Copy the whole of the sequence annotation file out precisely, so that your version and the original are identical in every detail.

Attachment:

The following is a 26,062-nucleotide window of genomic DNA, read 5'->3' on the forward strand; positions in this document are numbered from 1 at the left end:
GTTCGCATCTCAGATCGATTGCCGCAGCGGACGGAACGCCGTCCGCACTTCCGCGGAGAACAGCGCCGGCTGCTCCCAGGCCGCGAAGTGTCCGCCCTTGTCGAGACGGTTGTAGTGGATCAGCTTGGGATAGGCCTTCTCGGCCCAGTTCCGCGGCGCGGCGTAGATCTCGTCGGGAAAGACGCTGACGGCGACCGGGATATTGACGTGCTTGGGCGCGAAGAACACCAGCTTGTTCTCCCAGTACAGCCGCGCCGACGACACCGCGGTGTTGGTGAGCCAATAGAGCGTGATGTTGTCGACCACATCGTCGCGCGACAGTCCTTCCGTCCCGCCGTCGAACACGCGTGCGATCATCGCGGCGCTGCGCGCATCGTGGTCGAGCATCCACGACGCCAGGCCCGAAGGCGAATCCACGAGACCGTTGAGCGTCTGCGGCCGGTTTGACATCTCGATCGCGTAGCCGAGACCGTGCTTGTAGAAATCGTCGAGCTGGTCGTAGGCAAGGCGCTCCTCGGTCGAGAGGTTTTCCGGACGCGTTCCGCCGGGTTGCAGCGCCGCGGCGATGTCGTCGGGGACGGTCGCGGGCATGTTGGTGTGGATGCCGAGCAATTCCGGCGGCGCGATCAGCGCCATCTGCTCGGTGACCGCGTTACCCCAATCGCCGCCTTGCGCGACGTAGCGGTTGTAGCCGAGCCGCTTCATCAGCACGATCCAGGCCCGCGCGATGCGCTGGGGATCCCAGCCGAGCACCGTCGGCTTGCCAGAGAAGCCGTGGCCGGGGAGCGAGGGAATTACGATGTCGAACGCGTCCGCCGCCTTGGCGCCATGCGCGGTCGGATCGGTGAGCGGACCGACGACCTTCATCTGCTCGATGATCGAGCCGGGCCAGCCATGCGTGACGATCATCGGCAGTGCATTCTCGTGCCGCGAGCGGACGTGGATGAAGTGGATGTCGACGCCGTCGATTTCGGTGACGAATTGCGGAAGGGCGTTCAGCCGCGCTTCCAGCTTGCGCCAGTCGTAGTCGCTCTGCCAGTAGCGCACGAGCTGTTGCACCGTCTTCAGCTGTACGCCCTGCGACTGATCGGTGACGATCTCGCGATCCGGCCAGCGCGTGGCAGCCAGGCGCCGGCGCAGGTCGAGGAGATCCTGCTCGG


The following is a 26,062-nucleotide window of genomic DNA, read 5'->3' on the forward strand; positions in this document are numbered from 1 at the left end:
GTTCGCATCTCAGATCGATTGCCGCAGCGGACGGAACGCCGTCCGCACTTCCGCGGAGAACAGCGCCGGCTGCTCCCAGGCCGCGAAGTGTCCGCCCTTGTCGAGACGGTTGTAGTGGATCAGCTTGGGATAGGCCTTCTCGGCCCAGTTCCGCGGCGCGGCGTAGATCTCGTCGGGAAAGACGCTGACGGCGACCGGGATATTGACGTGCTTGGGCGCGAAGAACACCAGCTTGTTCTCCCAGTACAGCCGCGCCGACGACACCGCGGTGTTGGTGAGCCAATAGAGCGTGATGTTGTCGACCACATCGTCGCGCGACAGTCCTTCCGTCCCGCCGTCGAACACGCGTGCGATCATCGCGGCGCTGCGCGCATCGTGGTCGAGCATCCACGACGCCAGGCCCGAAGGCGAATCCACGAGACCGTTGAGCGTCTGCGGCCGGTTTGACATCTCGATCGCGTAGCCGAGACCGTGCTTGTAGAAATCGTCGAGCTGGTCGTAGGCAAGGCGCTCCTCGGTCGAGAGGTTTTCCGGACGCGTTCCGCCGGGTTGCAGCGCCGCGGCGATGTCGTCGGGGACGGTCGCGGGCATGTTGGTGTGGATGCCGAGCAATTCCGGCGGCGCGATCAGCGCCATCTGCTCGGTGACCGCGTTACCCCAATCGCCGCCTTGCGCGACGTAGCGGTTGTAGCCGAGCCGCTTCATCAGCACGATCCAGGCCCGCGCGATGCGCTGGGGATCCCAGCCGAGCACCGTCGGCTTGCCAGAGAAGCCGTGGCCGGGGAGCGAGGGAATTACGATGTCGAACGCGTCCGCCGCCTTGGCGCCATGCGCGGTCGGATCGGTGAGCGGACCGACGACCTTCATCTGCTCGATGATCGAGCCGGGCCAGCCATGCGTGACGATCATCGGCAGTGCATTCTCGTGCCGCGAGCGGACGTGGATGAAGTGGATGTCGACGCCGTCGATTTCGGTGACGAATTGCGGAAGGGCGTTCAGCCGCGCTTCCAGCTTGCGCCAGTCGTAGTCGCTCTGCCAGTAGCGCACGAGCTGTTGCACCGTCTTCAGCTGTACGCCCTGCGACTGATCGGTGACGATCTCGCGATCCGGCCAGCGCGTGGCAGCCAGGCGCCGGCGCAGGTCGAGGAGATCCTGCTCGG